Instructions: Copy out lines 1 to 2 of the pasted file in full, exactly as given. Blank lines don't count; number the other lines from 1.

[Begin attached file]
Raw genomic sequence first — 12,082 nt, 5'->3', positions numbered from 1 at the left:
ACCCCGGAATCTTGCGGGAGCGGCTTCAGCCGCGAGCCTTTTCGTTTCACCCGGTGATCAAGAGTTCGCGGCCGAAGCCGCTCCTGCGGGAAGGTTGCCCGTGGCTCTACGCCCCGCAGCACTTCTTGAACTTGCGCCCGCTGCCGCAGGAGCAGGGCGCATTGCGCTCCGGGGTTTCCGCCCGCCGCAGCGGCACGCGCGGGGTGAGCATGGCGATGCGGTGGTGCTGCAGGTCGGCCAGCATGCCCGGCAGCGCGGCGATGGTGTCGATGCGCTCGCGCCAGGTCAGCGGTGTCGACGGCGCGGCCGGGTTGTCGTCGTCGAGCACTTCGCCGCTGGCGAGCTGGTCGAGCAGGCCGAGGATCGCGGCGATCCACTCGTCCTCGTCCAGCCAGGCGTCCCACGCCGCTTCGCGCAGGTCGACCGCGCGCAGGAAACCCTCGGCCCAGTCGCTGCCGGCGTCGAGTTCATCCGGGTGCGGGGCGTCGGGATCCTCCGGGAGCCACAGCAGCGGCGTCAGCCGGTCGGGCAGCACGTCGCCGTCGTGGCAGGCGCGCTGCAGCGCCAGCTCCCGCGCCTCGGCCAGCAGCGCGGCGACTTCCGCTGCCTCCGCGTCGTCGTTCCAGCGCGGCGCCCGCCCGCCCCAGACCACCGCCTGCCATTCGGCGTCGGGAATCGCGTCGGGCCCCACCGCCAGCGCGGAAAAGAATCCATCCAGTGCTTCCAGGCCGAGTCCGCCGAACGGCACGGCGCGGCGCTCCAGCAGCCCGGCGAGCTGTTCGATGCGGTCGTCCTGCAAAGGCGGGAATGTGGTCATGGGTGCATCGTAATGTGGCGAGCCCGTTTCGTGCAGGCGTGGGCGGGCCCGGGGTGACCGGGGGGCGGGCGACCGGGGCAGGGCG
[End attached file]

Raw genomic sequence first — 12,082 nt, 5'->3', positions numbered from 1 at the left:
ACCCCGGAATCTTGCGGGAGCGGCTTCAGCCGCGAGCCTTTTCGTTTCACCCGGTGATCAAGAGTTCGCGGCCGAAGCCGCTCCTGCGGGAAGGTTGCCCGTGGCTCTACGCCCCGCAGCACTTCTTGAACTTGCGCCCGCTGCCGCAGGAGCAGGGCGCATTGCGCTCCGGGGTTTCCGCCCGCCGCAGCGGCACGCGCGGGGTGAGCATGGCGATGCGGTGGTGCTGCAGGTCGGCCAGCATGCCCGGCAGCGCGGCGATGGTGTCGATGCGCTCGCGCCAGGTCAGCGGTGTCGACGGCGCGGCCGGGTTGTCGTCGTCGAGCACTTCGCCGCTGGCGAGCTGGTCGAGCAGGCCGAGGATCGCGGCGATCCACTCGTCCTCGTCCAGCCAGGCGTCCCACGCCGCTTCGCGCAGGTCGACCGCGCGCAGGAAACCCTCGGCCCAGTCGCTGCCGGCGTCGAGTTCATCCGGGTGCGGGGCGTCGGGATCCTCCGGGAGCCACAGCAGCGGCGTCAGCCGGTCGGGCAGCACGTCGCCGTCGTGGCAGGCGCGCTGCAGCGCCAGCTCCCGCGCCTCGGCCAGCAGCGCGGCGACTTCCGCTGCCTCCGCGTCGTCGTTCCAGCGCGGCGCCCGCCCGCCCCAGACCACCGCCTGCCATTCGGCGTCGGGAATCGCGTCGGGCCCCACCGCCAGCGCGGAAAAGAATCCATCCAGTGCTTCCAGGCCGAGTCCGCCGAACGGCACGGCGCGGCGCTCCAGCAGCCCGGCGAGCTGTTCGATGCGGTCGTCCTGCAAAGGCGGGAATGTGGTCATGGGTGCATCGTAATGTGGCGAGCCCGTTTCGTGCAGGCGTGGGCGGGCCCGGGGTGACCGGGGGGCGGGCGACCGGGGCAGGGCG